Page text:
I too left the apartment.  My bags were already checked that morning at the station, so I was able to pause at the front of Stuart’s Store and survey the small crowd still loitering there.  Mister and Mistress Flewes were in the group, and the Stuarts, but mostly these were the faces of a distraught populace faced with fear and helplessness.

I sighed, swallowed hard, and shook my head.  Someone asked: “How’d you spend so much time up there and come out in one piece?”

“I let him talk.”

“And let him walk!” someone else charged.

“Doctor Williamson can’t stop him,” Mister Flewes defended quickly.

“What did he tell you?” came another voice.

I didn’t know who asked.  It didn’t matter.  “He has a power he didn’t ask for.  And he doesn’t know how to bring the boy back, but he’ll try.”

“Then let him come and try!” another hooted.

“Go get him yourself,” I invited, and the crowd laughed dryly.

Looking about, I mumbled: “He’s leaving on the Two-ten.  I’m scheduled on the same train.”

Mister Flewes heard me, although the crowd was becoming unruly, and offered to give me a lift in his automobile the short distance to the station just as the whistle pierced the air announcing the train’s imminent arrival.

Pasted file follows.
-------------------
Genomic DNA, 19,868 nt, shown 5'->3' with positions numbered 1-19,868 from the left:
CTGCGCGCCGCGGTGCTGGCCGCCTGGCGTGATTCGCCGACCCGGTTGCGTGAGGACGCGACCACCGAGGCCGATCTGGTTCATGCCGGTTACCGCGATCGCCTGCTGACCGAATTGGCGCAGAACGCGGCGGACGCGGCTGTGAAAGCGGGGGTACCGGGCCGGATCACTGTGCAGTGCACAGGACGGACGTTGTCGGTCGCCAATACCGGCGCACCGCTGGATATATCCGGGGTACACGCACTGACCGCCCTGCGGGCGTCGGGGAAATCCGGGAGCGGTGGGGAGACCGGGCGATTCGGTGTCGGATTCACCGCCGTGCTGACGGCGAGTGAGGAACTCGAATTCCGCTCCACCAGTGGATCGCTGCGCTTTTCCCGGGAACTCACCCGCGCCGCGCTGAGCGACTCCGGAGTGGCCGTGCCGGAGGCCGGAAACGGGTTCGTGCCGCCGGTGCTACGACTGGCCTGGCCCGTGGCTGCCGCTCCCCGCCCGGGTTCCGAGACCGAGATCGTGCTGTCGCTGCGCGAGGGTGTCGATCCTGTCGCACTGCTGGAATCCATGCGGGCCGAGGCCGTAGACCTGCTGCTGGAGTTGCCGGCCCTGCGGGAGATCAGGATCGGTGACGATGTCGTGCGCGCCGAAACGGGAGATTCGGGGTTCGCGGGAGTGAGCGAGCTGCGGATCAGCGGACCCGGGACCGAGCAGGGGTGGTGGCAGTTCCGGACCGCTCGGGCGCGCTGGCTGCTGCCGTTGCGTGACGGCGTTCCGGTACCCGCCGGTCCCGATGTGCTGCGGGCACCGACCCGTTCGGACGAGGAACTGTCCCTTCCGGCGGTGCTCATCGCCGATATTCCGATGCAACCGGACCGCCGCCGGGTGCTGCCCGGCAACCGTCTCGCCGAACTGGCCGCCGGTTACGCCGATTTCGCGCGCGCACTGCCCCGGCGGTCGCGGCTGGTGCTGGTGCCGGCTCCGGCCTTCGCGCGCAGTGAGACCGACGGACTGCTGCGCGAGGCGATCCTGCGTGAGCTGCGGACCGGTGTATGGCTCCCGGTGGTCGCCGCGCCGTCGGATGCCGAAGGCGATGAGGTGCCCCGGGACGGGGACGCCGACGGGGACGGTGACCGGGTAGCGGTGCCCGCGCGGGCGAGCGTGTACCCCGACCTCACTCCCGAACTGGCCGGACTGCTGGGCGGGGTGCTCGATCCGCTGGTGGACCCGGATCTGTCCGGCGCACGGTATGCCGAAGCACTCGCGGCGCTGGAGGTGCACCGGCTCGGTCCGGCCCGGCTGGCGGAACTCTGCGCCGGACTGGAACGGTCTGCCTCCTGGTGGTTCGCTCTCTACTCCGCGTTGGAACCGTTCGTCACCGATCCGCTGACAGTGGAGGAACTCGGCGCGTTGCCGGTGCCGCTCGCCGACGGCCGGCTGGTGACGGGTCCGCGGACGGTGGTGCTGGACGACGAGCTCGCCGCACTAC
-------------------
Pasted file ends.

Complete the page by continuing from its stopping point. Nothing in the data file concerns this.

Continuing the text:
Ten minutes later the whistle blew again and we were off.  The train was a mixed consist — a single small engine, a mail car, a couple of freight cars, and a single passenger car.  It wasted no time getting up to twenty or twenty-five miles per hour, and jolted and creaked as only those miniature trains can do.

Efferfelz sat at the forward end of the coach.  Four other passengers, a conductor, and I were distributed around the rest of the interior.  When we had gone about a mile or a little more across fields and alongside woods and a stream, Efferfelz rose and exited the car toward the front of the train, where through the open door we could see the back of a wooden boxcar.  No one gave it a thought, I suppose.  But then, presently, the train slowed, and shortly, the engineer and fireman were ushered into the car.

“Run! Run!” the thin, wild-eyed engineer was shouting as he stumbled into the car.

Efferfelz appeared behind them, puffing from the exertion of climbing up and over the freight cars between us and the engine.  I recognized the expression he wore, one of fading tolerance.

The train continued to decelerate, it’s throttle pulled partway back in the empty engine cab.  One by one the passengers sized up the situation and moved to huddle in the rear of the car.

I didn’t fear the man, but I didn’t challenge him.  In fact, I somewhat anticipated him, so that when he ordered us to jump from the back of the creeping train, I led the way.  I hoped it would give the others courage, and it did.